An example of ironic Soviet propagandistic film from the silent era, this film chronicles the adventures of an American, "Mr. West," and his faithful bodyguard and servant Jeddie, as they ... See full summary »
Set in the bleak aftermath and devastation of the World War I, a recently demobbed soldier, Timosh, returns to his hometown Kiev, after having survived a train wreck. His arrival coincides ... See full summary »
The science fiction film "Kosmicheskii Reis" was first shown in Soviet theaters in January 1936. Soviet cinematographers created a progressively realistic image of a journey to the moon in ... See full summary »
Zvenigora stars Nikolai Nademsky (Earth), as the grandfather of Timoshka (Semyon Svashenko), whom he alerts to secret treasure buried in the mountains and the boy spends the rest of his ... See full synopsis »
In 1918 a simple Mongol herdsman escapes to the hills after brawling with a western capitalist fur trader who cheats him. In 1920 he helps the partisans fight for the Soviets against the ... See full summary »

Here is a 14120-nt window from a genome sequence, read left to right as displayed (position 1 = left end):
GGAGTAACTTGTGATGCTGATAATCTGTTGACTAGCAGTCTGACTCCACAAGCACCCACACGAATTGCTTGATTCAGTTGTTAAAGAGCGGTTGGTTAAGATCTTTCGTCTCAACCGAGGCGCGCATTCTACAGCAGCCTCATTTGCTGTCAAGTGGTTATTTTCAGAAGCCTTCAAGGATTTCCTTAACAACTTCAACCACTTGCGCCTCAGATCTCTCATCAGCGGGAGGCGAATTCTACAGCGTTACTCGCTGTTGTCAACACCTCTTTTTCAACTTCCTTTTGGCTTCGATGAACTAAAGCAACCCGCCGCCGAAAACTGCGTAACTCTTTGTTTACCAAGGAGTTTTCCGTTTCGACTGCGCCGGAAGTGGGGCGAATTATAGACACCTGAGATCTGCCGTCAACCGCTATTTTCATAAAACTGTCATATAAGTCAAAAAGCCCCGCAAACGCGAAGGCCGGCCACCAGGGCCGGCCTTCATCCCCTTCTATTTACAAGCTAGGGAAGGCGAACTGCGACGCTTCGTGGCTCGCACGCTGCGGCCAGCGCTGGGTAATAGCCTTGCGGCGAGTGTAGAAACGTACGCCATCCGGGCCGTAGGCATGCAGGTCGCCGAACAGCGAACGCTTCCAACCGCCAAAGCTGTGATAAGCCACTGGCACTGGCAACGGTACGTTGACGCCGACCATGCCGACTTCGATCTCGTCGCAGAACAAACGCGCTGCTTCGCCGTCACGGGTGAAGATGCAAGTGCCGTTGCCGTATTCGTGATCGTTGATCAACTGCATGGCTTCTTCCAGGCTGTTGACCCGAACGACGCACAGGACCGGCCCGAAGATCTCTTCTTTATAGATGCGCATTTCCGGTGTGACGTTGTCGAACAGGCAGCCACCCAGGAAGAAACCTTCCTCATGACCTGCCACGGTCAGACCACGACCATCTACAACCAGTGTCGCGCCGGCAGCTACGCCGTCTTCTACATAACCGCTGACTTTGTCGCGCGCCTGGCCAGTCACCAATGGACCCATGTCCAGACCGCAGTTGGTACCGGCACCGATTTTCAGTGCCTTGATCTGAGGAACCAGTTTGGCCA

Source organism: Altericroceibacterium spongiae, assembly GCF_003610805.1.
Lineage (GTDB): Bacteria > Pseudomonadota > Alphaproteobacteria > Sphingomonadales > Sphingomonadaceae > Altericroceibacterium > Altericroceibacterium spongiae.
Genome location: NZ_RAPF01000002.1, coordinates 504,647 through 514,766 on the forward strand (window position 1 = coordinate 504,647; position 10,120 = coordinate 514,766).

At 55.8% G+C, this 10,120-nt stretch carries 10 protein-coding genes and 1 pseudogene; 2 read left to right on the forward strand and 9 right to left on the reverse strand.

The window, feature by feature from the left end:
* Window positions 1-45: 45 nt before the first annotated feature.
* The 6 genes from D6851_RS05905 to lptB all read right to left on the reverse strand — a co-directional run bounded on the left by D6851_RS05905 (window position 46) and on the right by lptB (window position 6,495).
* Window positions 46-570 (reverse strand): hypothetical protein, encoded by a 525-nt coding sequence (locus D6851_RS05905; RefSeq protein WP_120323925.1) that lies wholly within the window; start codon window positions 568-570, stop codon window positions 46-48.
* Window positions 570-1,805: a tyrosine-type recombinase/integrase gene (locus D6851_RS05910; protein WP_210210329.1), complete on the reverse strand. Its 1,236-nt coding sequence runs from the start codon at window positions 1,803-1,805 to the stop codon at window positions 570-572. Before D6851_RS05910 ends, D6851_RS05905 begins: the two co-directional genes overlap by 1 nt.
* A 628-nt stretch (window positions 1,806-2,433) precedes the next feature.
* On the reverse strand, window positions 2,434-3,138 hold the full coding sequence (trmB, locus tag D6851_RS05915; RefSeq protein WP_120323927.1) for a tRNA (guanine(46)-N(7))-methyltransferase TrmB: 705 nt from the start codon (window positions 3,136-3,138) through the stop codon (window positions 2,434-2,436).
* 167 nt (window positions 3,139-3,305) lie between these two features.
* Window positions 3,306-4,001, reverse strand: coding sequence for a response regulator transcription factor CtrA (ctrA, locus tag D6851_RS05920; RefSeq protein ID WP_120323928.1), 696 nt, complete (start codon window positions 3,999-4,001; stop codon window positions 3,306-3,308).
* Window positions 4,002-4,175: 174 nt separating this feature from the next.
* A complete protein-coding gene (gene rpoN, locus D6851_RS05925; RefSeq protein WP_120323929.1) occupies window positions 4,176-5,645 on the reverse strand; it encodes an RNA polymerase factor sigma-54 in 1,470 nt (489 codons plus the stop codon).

A peasant comes to St. Petersburg to find work. He unwittingly helps in the arrest of an old village friend who is now a labor leader. The unemployed peasant is also arrested and sent to ... See full summary »
A pulsing, kaleidoscope of images set to an energetic soundtrack. A young women swings in a garden; a woman's face smiles. The rest is spinning cylinders, pistons, gears and turbines, ... See full summary »
An example of ironic Soviet propagandistic film from the silent era, this film chronicles the adventures of an American, "Mr. West," and his faithful bodyguard and servant Jeddie, as they visit the land of the horrible, evil Bolsheviks. Through various mishaps, Mr. West discovers that the Soviets are actually quite remarkable people, and, by the end of the film, his opinion of them has changed to one of glowing admiration! Written by
Mark Toscano <firstname.lastname@example.org>
An extraordinary movie from the land of bolsheviks...
This is truly an extraordinary film, even for the Golden age of the Soviet cinema. Documentary footage alone guarantees this film a niche in history (Church of Christ the Savior before its demolition, parade). Kuleshov's masterful montage should surprise no one, since the term "Kuleshov effect" wasn't coined out of thin air. Acting is superb, especially by Khokhlova and Vsevolod Pudovkin, himself at that time only a few years away from directorial fame and immortality. The flaws of the film are minor, and are a norm for the films of the time. The strengths are enormous, and make it a true masterpiece.
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